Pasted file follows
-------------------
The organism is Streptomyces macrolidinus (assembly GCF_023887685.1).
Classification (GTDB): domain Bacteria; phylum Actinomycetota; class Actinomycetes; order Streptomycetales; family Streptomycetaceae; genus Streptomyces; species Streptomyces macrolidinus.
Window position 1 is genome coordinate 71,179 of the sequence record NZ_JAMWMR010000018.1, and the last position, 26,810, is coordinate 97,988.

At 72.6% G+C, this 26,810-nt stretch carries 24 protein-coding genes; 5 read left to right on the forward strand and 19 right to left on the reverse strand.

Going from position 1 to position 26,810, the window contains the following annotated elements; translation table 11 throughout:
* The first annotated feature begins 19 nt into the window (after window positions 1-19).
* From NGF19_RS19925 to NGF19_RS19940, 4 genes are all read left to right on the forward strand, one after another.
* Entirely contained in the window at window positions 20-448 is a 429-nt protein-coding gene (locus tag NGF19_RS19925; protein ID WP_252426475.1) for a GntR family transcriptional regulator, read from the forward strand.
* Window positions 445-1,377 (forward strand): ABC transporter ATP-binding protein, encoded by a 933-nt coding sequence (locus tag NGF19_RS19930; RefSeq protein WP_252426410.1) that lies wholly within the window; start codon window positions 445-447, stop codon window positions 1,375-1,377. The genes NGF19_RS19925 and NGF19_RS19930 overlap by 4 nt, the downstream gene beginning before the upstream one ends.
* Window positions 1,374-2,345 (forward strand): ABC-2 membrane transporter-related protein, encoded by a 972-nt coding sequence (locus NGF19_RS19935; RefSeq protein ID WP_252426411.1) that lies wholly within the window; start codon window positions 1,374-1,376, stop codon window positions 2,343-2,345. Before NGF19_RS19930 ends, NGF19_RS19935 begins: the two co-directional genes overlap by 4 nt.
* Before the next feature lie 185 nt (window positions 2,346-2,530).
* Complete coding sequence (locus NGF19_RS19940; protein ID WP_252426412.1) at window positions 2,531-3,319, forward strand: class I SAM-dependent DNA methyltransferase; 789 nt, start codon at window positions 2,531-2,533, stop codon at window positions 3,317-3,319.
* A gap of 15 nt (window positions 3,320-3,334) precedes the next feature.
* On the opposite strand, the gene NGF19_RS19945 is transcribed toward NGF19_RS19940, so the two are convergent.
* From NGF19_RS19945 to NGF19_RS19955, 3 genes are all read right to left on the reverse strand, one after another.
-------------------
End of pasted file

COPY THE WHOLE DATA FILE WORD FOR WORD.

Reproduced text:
The organism is Streptomyces macrolidinus (assembly GCF_023887685.1).
Classification (GTDB): domain Bacteria; phylum Actinomycetota; class Actinomycetes; order Streptomycetales; family Streptomycetaceae; genus Streptomyces; species Streptomyces macrolidinus.
Window position 1 is genome coordinate 71,179 of the sequence record NZ_JAMWMR010000018.1, and the last position, 26,810, is coordinate 97,988.

At 72.6% G+C, this 26,810-nt stretch carries 24 protein-coding genes; 5 read left to right on the forward strand and 19 right to left on the reverse strand.

Going from position 1 to position 26,810, the window contains the following annotated elements; translation table 11 throughout:
* The first annotated feature begins 19 nt into the window (after window positions 1-19).
* From NGF19_RS19925 to NGF19_RS19940, 4 genes are all read left to right on the forward strand, one after another.
* Entirely contained in the window at window positions 20-448 is a 429-nt protein-coding gene (locus tag NGF19_RS19925; protein ID WP_252426475.1) for a GntR family transcriptional regulator, read from the forward strand.
* Window positions 445-1,377 (forward strand): ABC transporter ATP-binding protein, encoded by a 933-nt coding sequence (locus tag NGF19_RS19930; RefSeq protein WP_252426410.1) that lies wholly within the window; start codon window positions 445-447, stop codon window positions 1,375-1,377. The genes NGF19_RS19925 and NGF19_RS19930 overlap by 4 nt, the downstream gene beginning before the upstream one ends.
* Window positions 1,374-2,345 (forward strand): ABC-2 membrane transporter-related protein, encoded by a 972-nt coding sequence (locus NGF19_RS19935; RefSeq protein ID WP_252426411.1) that lies wholly within the window; start codon window positions 1,374-1,376, stop codon window positions 2,343-2,345. Before NGF19_RS19930 ends, NGF19_RS19935 begins: the two co-directional genes overlap by 4 nt.
* Before the next feature lie 185 nt (window positions 2,346-2,530).
* Complete coding sequence (locus NGF19_RS19940; protein ID WP_252426412.1) at window positions 2,531-3,319, forward strand: class I SAM-dependent DNA methyltransferase; 789 nt, start codon at window positions 2,531-2,533, stop codon at window positions 3,317-3,319.
* A gap of 15 nt (window positions 3,320-3,334) precedes the next feature.
* On the opposite strand, the gene NGF19_RS19945 is transcribed toward NGF19_RS19940, so the two are convergent.
* From NGF19_RS19945 to NGF19_RS19955, 3 genes are all read right to left on the reverse strand, one after another.